Friday, January 8, 2010

Do you view a race as a final exam or a reward for putting in the training?

This weekend I'm going to Florida to possibly attempt some of the Disney Half Marathon. Confidence is low that I'll even get to the starting line let alone the finish line. My knee is, if anything, getting worse. I had to stop a bike workout the other day due to the pain and now it hurts almost all the time (as compared to before when it only hurt while running). The PT is wondering if anything else in additon to ITBS is going on. I have a follow up appointment with the ortho next week.

None of this stopped me from squeezing in an outdoor run (albeit a slow 2 miles) yesterday to celebrate the 37 degree heatwave in RockStarLand. Luckily Florida is always warm. Race start temperature is predicted to be...........29 degrees with rain? What kind of joke is that! (Hey Floridian weathermen: when it is 29 degrees precipitation is normally whiter than rain).

My main goal at Disney is to have fun and not injure myself. I had the same mindset when I ran the Dorchester Half Marathon last April after I tore my calf muscle diving out of the way of a nanny pushing a stroller with an infant in it through the end of a 15k race in Central Park. It took me a long time to recover from that injury but the Dorchester race ended with me happy even though I bailed after a painless 5 miles (my original hope was a painless 3 miles).

I also had this mindset when I did the Montauk Century in 2007. I was recovering from shoulder surgery and managed only two training rides coupled with a few spin classes beforehand. My plan was to do most of the ride before my body started complaining (somehow I thought I could easily do about 80 miles) and then limp it in. My body didn't really listen on that day (ok, when does it listen?) and I had a long way to limp in. I finished that century, it was much harder than it should have been, but I was glad I did it.

I read somewhere that some athletes view a race as a final exam while others view a race as a reward for training. I've never viewed a race as a reward and almost aways view a race as a exam (an "A" priority race is a final exam). That may mean something is wrong with me but I wish I could go into any race with the mindset of a race being a reward. So where does that leave me with the Disney Half? Reward or exam?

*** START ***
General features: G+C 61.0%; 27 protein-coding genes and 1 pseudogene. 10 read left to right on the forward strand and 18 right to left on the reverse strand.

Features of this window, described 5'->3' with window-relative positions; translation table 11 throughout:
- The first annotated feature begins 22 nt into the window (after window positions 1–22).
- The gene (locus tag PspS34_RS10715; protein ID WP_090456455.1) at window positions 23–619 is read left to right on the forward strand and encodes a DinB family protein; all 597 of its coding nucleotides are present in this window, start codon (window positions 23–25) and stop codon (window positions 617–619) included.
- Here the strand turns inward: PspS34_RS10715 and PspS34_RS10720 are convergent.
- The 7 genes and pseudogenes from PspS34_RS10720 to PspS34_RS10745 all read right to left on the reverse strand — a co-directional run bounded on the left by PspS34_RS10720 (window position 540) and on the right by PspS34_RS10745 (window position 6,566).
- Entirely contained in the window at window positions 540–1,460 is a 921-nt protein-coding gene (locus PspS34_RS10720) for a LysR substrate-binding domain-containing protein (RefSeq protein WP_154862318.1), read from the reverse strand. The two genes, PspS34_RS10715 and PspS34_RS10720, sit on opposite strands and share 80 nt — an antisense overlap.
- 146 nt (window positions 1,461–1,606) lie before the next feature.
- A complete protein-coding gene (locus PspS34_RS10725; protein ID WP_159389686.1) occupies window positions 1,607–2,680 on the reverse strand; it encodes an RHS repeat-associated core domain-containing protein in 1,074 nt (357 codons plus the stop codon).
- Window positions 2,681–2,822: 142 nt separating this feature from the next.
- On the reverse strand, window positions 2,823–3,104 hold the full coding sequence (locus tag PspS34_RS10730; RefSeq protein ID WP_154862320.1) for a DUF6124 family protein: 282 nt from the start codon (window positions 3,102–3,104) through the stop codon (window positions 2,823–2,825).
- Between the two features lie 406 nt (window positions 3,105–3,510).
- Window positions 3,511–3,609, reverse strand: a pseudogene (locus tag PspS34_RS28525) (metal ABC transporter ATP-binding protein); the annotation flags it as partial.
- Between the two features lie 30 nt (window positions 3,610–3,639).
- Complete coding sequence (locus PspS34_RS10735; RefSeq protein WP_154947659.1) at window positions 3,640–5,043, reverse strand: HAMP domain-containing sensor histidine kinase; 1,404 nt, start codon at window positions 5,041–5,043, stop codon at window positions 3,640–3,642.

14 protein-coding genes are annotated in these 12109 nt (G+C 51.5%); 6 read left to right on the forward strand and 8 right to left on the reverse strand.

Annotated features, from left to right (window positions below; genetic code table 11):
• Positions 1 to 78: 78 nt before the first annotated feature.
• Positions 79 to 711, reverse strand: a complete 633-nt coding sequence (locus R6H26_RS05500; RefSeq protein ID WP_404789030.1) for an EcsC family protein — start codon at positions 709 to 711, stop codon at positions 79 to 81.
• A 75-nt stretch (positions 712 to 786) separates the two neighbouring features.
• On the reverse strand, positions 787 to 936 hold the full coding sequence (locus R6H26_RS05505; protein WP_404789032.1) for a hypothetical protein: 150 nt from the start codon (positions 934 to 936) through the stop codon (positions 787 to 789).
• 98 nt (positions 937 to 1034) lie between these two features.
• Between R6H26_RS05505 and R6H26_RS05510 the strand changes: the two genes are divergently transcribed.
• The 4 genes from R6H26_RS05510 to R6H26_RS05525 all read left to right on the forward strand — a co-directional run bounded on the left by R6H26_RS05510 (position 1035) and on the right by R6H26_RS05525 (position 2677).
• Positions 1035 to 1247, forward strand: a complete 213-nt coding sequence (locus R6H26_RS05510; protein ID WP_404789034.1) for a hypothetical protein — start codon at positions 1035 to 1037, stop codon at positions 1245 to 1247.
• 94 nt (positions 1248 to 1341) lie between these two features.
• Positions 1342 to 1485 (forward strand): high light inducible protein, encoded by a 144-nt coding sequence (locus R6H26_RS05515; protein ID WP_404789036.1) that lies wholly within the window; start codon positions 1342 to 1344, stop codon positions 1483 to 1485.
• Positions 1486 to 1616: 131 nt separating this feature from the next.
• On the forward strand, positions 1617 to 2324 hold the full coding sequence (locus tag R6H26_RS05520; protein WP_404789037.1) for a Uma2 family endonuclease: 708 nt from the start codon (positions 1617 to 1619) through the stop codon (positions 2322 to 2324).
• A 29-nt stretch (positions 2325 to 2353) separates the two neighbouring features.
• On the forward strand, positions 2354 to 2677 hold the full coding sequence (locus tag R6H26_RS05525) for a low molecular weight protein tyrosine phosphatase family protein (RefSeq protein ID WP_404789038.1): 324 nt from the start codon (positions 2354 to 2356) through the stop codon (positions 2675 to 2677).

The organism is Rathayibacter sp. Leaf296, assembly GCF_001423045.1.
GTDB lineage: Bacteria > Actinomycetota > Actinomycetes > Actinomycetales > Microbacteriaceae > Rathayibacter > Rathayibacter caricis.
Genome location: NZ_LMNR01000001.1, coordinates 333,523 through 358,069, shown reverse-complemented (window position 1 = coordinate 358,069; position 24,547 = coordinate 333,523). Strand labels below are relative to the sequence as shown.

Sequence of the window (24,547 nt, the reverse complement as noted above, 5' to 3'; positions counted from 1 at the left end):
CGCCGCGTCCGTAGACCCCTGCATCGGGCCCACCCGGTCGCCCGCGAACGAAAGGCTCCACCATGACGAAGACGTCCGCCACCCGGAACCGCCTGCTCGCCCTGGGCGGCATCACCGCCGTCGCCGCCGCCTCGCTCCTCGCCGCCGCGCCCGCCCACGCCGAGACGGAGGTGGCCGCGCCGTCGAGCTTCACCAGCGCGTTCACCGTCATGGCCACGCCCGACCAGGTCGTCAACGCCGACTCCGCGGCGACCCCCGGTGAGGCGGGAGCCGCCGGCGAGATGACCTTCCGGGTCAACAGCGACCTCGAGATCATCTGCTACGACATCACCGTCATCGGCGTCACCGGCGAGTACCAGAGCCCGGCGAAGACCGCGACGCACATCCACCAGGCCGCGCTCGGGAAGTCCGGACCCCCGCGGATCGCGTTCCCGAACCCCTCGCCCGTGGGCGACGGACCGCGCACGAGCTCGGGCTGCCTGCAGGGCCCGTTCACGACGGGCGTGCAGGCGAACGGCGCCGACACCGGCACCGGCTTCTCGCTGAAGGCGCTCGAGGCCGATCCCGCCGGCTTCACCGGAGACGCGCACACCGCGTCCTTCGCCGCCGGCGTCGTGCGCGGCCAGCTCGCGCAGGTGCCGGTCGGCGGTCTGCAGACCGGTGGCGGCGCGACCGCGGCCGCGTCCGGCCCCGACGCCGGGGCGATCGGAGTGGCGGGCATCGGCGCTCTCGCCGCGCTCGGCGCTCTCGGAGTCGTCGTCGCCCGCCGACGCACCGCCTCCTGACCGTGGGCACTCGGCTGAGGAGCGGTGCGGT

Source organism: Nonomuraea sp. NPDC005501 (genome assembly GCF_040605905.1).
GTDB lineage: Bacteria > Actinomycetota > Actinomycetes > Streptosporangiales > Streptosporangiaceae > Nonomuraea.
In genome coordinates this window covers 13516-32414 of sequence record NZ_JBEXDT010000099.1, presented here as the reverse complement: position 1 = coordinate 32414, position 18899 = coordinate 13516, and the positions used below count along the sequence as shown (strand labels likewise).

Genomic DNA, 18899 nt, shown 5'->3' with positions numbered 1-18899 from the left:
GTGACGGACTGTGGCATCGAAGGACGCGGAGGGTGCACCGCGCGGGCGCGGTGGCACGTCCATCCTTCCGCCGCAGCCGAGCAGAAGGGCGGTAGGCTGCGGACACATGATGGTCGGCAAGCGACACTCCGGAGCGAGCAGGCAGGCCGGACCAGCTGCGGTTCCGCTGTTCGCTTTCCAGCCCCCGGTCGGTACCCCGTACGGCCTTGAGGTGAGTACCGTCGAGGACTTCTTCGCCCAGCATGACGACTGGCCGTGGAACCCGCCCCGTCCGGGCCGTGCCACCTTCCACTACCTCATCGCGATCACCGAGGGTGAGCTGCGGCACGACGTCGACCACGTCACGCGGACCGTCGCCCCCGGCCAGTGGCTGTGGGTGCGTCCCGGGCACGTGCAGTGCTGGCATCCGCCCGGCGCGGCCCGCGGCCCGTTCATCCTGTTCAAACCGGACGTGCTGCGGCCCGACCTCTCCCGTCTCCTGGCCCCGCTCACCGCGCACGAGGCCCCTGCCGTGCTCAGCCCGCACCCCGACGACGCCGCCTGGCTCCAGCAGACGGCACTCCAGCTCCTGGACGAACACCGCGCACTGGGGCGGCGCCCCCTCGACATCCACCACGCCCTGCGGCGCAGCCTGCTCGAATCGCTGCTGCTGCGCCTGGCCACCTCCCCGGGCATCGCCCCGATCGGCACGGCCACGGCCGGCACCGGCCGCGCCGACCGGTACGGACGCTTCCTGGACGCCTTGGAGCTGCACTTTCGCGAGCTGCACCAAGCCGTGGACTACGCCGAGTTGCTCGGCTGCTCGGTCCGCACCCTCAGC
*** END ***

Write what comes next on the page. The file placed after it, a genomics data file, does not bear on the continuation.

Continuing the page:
I don't have anything really to prove with finishing or not finishing this race and have bumped it down to a "C" priority. I have other half marathons already on the calendar for later this year that are more important to me. I'm not really viewing this race as a exam since, at best even if I finish, I hope to get an incomplete with more walking than running. I don't view it as a reward either since I really haven't put in the running training I would have needed to in order to make this a  reward. I think the best compromise for this race is to go for the reward of an incomplete.

This probably wasn't what they were looking for as an answer to the final exam or reward question but I'll make it work for me. What is the reward for training? I don't know but I bet it is a question on some final exam.

7 comments:

Missy said...

You've had a tough year, no doubt about it! I always view it as the reward but only for LONG races. Short stuff, 5K, 10K, totally final exam. That's weird - but I do differentiate. Anyway, enjoy your time in Disney, no matter what it brings.

Manderz said...

Good luck this weekend. I never thought about how I view races. I guess I would view them as exams. I say take it easy this weekend and enjoy the race and sights!

Big Daddy Diesel said...

I think its a reward, regardless of the race.

Jess said...

I hope you can at least do part of the Disney half without any knee pain! As for me, I think the race is the reward at the end of all the hard training. You run, hopefully have fun and if you make it across the finish (even at a snail's pace) you still get a sweet piece of hardware!

LG said...

I hope the Magic Kingdom sprinkles some fairy dust on your knee to get farther through the race than you are anticipating on race day - that would be a reward for all the training you've been doing up to that point.

I view getting to the starting line as the reward. the actual race is more of a test about how well i am putting it all together and reacting to race conditions, not actual performance, that is truly what I grade myself on - because anything can happen race day.

The results - well those are the measuring stick by which I gage the ultimate reward at the end which is always some sort of indulgent food - after all that is the real reward of the all the training - HOT FUDGE SUNDAES.

joyRuN said...

Good luck this weekend. At the very least, it should be fun. I really really really really really really want to do Disney one year just for the fun factor!

Diane said...

I still say - It's all about The Journey, not the destination. The Journey is the reward. The reward is The Journey.

No matter what happens (or doesn't happen) in Florida, enjoy the journey...